They don’t seem to need much in the way of maintenance. I imagine updating the firmware could be done via USB or even remotely if you connect to the device itself and push it from your computer.

Would teachers like it?

If it is a BYOD environment then yes. I think they would though the BenQ Instashow is the same amount of money, works pretty much the same way and is vastly superior than the ClickShare. Of course, you  may not have access to the Instashow but there are good chances you do have access to the Barco. Of course the money is the real sticking point here. $1000 per unit is nothing to sneeze at and you may be able to cobble together a cheaper solution that works pretty well.

Will it replace our Apple TV’s

No – there is no way. Teachers want to stream video and for the money the ClickShare cannot touch the Apple TV in that regard. While the Barco product creates a near perfect connection each time and doesn’t rely on our network, teachers will trade away that stability to better streaming each time.

I do like how customizable the Barco ClickShare is and I can see the appeal from an enterprise perspective but not an educational one.

This is clearly a product that was developed for enterprise and is not a 100% fit with education. It is like an octagon fitting into a round hole. It will fit with a little force but there are better options out there that fit a lot better.

Streaming in the classroom: Airtame 2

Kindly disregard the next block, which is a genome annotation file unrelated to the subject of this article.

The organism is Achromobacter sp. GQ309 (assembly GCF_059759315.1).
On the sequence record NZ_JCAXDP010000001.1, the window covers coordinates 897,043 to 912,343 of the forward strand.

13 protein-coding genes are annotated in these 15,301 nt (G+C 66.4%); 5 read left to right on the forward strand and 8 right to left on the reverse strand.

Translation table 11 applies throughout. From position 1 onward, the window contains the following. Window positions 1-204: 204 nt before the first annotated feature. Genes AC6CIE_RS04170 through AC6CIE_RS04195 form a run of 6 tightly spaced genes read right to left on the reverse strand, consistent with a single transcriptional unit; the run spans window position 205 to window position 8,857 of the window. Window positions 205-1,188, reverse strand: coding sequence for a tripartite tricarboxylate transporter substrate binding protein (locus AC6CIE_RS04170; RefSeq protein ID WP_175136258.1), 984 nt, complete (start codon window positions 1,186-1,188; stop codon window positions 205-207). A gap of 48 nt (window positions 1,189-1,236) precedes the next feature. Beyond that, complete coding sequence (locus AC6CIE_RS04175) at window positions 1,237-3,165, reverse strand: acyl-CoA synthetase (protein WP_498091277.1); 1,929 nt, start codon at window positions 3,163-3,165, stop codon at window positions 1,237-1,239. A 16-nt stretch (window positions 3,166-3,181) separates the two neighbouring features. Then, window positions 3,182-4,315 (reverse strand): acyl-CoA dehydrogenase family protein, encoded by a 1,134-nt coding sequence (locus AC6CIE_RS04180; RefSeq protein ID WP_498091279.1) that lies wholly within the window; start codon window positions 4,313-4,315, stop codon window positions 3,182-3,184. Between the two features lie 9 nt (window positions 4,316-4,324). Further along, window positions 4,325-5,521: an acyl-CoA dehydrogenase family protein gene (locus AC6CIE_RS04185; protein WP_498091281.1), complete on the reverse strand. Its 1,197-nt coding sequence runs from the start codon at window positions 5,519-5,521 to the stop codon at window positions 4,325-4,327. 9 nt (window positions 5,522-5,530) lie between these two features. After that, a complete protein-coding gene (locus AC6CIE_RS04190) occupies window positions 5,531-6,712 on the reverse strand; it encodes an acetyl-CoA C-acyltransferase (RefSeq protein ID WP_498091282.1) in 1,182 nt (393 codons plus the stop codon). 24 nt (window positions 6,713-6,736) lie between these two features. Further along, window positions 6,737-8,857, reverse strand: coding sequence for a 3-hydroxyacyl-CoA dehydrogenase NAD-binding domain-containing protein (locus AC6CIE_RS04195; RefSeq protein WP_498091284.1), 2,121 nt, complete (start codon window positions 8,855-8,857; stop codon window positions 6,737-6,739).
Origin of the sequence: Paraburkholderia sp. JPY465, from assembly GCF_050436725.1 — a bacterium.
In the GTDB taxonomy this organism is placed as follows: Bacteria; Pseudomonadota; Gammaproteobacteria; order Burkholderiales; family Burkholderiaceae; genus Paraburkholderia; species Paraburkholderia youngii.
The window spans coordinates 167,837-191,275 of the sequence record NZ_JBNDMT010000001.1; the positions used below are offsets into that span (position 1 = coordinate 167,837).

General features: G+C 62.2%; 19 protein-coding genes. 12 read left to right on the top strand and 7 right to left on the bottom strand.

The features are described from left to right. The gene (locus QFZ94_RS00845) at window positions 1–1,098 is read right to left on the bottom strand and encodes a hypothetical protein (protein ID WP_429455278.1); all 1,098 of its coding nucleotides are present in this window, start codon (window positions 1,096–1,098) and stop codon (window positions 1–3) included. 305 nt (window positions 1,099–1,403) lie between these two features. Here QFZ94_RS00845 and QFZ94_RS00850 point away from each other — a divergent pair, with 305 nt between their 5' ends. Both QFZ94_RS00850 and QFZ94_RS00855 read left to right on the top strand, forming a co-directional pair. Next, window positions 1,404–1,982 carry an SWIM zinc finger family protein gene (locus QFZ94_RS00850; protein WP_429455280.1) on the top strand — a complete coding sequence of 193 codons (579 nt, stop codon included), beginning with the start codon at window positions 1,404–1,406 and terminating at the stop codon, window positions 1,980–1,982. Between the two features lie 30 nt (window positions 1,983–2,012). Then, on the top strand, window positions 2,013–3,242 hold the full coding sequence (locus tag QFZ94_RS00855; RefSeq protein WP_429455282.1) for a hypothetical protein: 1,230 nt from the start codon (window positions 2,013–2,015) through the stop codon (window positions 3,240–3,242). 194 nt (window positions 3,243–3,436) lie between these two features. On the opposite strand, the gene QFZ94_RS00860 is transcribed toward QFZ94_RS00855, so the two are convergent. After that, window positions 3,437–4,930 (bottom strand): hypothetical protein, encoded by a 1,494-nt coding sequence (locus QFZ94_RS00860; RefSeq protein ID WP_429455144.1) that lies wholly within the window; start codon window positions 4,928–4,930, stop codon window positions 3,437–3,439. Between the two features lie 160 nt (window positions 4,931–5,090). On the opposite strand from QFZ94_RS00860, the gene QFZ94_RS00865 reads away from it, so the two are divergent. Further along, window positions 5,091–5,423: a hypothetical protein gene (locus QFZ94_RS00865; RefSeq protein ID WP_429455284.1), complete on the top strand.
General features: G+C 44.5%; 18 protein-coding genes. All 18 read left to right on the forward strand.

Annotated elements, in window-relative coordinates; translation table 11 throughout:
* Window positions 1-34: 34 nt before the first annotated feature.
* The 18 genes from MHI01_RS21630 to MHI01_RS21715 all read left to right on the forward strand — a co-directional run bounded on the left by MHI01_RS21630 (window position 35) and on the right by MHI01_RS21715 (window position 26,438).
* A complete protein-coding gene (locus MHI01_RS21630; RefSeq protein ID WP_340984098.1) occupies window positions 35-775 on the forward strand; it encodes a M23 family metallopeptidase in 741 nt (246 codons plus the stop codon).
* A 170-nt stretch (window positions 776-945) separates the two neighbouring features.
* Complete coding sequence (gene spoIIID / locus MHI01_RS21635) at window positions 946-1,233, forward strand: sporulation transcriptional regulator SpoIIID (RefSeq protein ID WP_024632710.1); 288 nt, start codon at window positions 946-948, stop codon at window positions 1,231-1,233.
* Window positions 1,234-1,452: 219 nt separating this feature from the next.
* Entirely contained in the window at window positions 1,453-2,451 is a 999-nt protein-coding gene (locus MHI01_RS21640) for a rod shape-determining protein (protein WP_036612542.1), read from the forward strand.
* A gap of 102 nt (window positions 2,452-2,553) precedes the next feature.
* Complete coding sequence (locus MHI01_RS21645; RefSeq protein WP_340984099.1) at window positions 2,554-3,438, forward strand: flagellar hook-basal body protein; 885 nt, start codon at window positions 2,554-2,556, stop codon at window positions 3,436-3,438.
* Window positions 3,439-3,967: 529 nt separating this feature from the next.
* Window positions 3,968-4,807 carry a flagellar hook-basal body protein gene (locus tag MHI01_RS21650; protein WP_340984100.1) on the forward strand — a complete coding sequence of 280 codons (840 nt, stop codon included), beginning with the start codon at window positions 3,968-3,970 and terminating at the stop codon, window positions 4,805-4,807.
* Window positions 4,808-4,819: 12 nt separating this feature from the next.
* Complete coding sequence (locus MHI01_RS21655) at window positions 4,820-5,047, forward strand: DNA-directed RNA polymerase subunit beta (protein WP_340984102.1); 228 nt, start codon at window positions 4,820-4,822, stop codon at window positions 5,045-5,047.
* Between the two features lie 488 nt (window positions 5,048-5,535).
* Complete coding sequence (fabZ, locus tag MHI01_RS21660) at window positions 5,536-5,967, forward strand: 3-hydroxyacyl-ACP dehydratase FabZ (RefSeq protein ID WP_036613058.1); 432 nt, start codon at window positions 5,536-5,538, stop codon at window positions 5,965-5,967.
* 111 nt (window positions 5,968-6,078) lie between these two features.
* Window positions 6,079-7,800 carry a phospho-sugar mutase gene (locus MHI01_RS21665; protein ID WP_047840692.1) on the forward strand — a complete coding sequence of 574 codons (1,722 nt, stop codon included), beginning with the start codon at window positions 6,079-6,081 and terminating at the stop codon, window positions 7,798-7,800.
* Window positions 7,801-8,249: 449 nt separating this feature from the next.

I wrote a review about Airtame back in July of 2018 and I was pretty impressed by it. The price point was fair, the fact that it could mirror most devices (limited with iOS and Android but still not bad) and it could be used as digital signage. Oh yeah, let’s not forget that we can manage them in a cloud dashboard. Yep – there is a lot to like.

Now there is Airtame 2 and I have thoughts people. Some good and some not so good but let’s get into it. Oh, before we do that – I would like to mention that we had to purchase this Airtame 2 from Airtame itself. They did give us (my school, not IT Babble) a 50% discount for the purchase which I felt was very generous.


Got to start here. The original Airtame was a little north of $200 if I remember correctly. The newer Airtame 2 costs $400. I believe they have discounts for buying in bulk, but that is almost double the original price which should raise your eyebrows a little.

That price is not just greed though. The Airtame 2 has much better internals. The original Airtame was pretty underpowered and since it plugged directly in a display, that can sometimes make it difficult for it to connect and stay connected to the wifi.

This new design allows you to place the Airtame out in the open so it has a better chance to grab onto and hold onto the wifi signal. Smart.

What can it do?

Well – it can do pretty much everything the first Airtame can do, but since it is more powerful inside, it can simply do it faster and better. Loading times are cut down for digital signage (in my experience), connecting your computer to it to share your screen is faster as well and the streaming is better, but more on that later.

You still have the cloud dashboard which can let you reboot the device if it gets stuck, update at appropriate times (Apple TV – I’m looking at you) and of course change the on screen directions and customize the screen to have your school’s logo. Nice